Cave Lighting Project
We are undergoing a year-long lighting project in the cavern. Please be aware of caution tape along pathways inside the cave and use due care.
Scenic Loop Road Closed
The 9-mile scenic Loop Road (Desert Drive) is closed due to weather damage. The road will reopen as soon as repairs are done. This scenic road does not affect road access to the visitor center or the cave.
Discovery of Halloween Hall
What began as a routine climb to a cave passage high inside the ceiling of the main cavern at Carlsbad Caverns National Park, turned into a night of excitement for two cavers who discovered a colorful new room on Halloween night.
Derek Bristol, an advanced caver and volunteer with the Cave Research Foundation and Shawn Thomas, a cave technician at Carlsbad Caverns, decided to climb to the "Spirit World" area to finish surveying as part of creating a new map of the cave. Once they were inside Spirit World, 255 feet above the floor of the Big Room, they traveled to an unclimbed ledge another 15 feet above, which had been observed on previous trips but never explored. Such a ledge potentially can lead to new rooms and cavers have made many new discoveries in the Guadalupe Mountains simply by following such "leads." Although neither Bristol nor Thomas expected this one to pan out - "Most of the time, obscure leads like this go nowhere," Thomas said – they decided to explore anyway.
Going first, Bristol climbed up and over the ledge. To his surprise, it opened into a 30-foot long passage.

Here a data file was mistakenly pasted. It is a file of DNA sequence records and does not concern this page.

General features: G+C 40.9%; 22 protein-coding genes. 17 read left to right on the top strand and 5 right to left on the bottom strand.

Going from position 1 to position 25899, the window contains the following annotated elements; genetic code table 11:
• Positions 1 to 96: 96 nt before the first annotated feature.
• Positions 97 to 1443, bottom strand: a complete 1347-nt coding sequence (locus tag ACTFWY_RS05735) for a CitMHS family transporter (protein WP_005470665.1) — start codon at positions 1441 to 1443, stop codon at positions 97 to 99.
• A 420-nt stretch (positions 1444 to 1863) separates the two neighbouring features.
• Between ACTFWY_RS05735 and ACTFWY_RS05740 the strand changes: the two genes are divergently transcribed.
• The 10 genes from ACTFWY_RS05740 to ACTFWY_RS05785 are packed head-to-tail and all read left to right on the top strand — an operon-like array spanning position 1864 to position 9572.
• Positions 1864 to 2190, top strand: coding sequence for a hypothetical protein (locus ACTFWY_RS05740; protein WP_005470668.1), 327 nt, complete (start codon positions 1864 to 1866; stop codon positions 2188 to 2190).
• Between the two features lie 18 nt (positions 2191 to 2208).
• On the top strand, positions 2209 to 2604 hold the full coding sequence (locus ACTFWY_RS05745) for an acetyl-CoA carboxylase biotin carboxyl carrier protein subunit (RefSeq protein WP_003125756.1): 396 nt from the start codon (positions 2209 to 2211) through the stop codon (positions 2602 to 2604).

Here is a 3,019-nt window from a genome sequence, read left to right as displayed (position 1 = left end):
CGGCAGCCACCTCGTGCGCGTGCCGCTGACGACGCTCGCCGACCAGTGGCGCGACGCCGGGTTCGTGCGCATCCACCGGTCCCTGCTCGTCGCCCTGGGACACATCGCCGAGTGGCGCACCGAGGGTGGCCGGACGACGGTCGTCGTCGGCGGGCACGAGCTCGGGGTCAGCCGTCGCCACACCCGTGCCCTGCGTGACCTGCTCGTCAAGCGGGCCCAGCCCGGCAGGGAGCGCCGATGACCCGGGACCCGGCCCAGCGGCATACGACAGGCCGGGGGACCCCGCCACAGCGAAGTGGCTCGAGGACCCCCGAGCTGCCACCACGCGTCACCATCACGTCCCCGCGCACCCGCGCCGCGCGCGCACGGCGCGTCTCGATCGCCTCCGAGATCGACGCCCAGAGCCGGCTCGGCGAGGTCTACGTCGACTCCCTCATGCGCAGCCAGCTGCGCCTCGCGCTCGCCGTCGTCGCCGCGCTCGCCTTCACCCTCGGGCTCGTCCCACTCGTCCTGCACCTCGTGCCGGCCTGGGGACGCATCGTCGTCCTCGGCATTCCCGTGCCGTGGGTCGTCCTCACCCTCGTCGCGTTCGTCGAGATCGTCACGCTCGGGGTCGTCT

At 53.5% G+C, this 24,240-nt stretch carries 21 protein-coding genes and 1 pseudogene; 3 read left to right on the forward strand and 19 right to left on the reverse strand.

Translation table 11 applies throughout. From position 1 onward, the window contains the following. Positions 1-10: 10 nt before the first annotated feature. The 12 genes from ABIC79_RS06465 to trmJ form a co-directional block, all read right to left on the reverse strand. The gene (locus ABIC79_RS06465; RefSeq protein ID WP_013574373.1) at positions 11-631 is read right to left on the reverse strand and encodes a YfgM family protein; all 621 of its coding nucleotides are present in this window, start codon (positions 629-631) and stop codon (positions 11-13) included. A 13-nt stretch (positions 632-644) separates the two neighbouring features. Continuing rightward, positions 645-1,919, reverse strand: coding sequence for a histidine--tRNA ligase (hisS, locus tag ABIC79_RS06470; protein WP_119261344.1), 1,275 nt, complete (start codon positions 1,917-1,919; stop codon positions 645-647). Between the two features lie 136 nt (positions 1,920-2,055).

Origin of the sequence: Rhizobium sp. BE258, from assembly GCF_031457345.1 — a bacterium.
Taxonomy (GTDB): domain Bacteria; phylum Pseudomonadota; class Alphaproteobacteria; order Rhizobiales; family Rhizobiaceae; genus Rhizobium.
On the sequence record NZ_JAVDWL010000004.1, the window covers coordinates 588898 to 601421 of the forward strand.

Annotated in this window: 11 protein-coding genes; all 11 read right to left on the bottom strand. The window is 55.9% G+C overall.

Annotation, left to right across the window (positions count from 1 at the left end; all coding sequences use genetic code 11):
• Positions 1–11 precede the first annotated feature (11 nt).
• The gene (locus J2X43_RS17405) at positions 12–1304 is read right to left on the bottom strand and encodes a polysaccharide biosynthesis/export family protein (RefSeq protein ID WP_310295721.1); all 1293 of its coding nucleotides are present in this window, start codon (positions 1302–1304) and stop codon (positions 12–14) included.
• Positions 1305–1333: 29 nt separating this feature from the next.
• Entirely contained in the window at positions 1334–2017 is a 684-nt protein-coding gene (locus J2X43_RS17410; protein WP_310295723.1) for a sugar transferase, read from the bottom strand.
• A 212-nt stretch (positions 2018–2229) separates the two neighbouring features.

"I remember being really shocked. I couldn't believe this was happening. There hasn't been a room this big discovered in decades," said Thomas, who followed Bristol into the new passage.
Thomas and Bristol, who named their find "Halloween Hall," were amazed at the room's beautiful colors and decoration. They found light-blue endellite clay, football-sized dogtooth spar crystal formations and, most surprising, thousands of bat bones. The room also was full of "breakdown" (fallen blocks of limestone bedrock) as well as a fabulous cascade of flowstone, a cave formation gradually created by mineral deposits left by water that once flowed slowly from above.
The most exciting part of the Halloween Hall discovery is that there may be much more to explore. Thomas and Bristol did not have time on Halloween night to go beyond the entry to the large room. They plan to return when their schedules allow, most likely in February, for more exploration, mapping and discovery.
Because of inaccessibility and safety issues, Halloween Hall is not open or available for general public visitation.
Carlsbad Caverns offers other exciting caving opportunities for the public in King's Palace, Left Hand Tunnel, Lower Cave, Spider Cave and Slaughter Canyon Cave (reservations required). The visitor center is open from 8 a.m. to 5 p.m. daily. Last entry into the cave via the natural entrance is 2 p.m. and last entry via the elevators is 3:30 p.m.
For more information about Carlsbad Caverns hours, cave tours and other activities, call 575-785-2232 or visit www.nps.gov/cave.
Did You Know?
Carlsbad Caverns National Park contains one of the few protected portions of the northern Chihuahuan Desert ecosystem.